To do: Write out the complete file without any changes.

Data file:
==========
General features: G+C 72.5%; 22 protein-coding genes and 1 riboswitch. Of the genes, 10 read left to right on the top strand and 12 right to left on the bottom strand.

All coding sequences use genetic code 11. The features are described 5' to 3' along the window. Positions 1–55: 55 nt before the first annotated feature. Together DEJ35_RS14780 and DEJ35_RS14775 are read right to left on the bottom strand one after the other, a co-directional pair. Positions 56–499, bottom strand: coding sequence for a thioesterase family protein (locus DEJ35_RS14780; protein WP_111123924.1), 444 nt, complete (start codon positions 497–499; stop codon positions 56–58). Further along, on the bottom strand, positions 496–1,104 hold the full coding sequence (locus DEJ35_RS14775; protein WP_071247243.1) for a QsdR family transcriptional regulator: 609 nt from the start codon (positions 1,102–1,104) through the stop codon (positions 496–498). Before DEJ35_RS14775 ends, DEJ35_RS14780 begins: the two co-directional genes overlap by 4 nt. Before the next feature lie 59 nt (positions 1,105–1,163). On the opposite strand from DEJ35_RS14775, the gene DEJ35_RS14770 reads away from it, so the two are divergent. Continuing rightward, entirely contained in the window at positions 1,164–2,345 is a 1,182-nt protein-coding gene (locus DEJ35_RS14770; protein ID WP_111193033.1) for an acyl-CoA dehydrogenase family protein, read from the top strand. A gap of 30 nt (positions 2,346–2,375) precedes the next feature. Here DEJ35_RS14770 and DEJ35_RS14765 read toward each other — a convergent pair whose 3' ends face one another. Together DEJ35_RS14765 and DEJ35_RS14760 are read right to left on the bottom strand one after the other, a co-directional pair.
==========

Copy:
General features: G+C 72.5%; 22 protein-coding genes and 1 riboswitch. Of the genes, 10 read left to right on the top strand and 12 right to left on the bottom strand.

All coding sequences use genetic code 11. The features are described 5' to 3' along the window. Positions 1–55: 55 nt before the first annotated feature. Together DEJ35_RS14780 and DEJ35_RS14775 are read right to left on the bottom strand one after the other, a co-directional pair. Positions 56–499, bottom strand: coding sequence for a thioesterase family protein (locus DEJ35_RS14780; protein WP_111123924.1), 444 nt, complete (start codon positions 497–499; stop codon positions 56–58). Further along, on the bottom strand, positions 496–1,104 hold the full coding sequence (locus DEJ35_RS14775; protein WP_071247243.1) for a QsdR family transcriptional regulator: 609 nt from the start codon (positions 1,102–1,104) through the stop codon (positions 496–498). Before DEJ35_RS14775 ends, DEJ35_RS14780 begins: the two co-directional genes overlap by 4 nt. Before the next feature lie 59 nt (positions 1,105–1,163). On the opposite strand from DEJ35_RS14775, the gene DEJ35_RS14770 reads away from it, so the two are divergent. Continuing rightward, entirely contained in the window at positions 1,164–2,345 is a 1,182-nt protein-coding gene (locus DEJ35_RS14770; protein ID WP_111193033.1) for an acyl-CoA dehydrogenase family protein, read from the top strand. A gap of 30 nt (positions 2,346–2,375) precedes the next feature. Here DEJ35_RS14770 and DEJ35_RS14765 read toward each other — a convergent pair whose 3' ends face one another. Together DEJ35_RS14765 and DEJ35_RS14760 are read right to left on the bottom strand one after the other, a co-directional pair.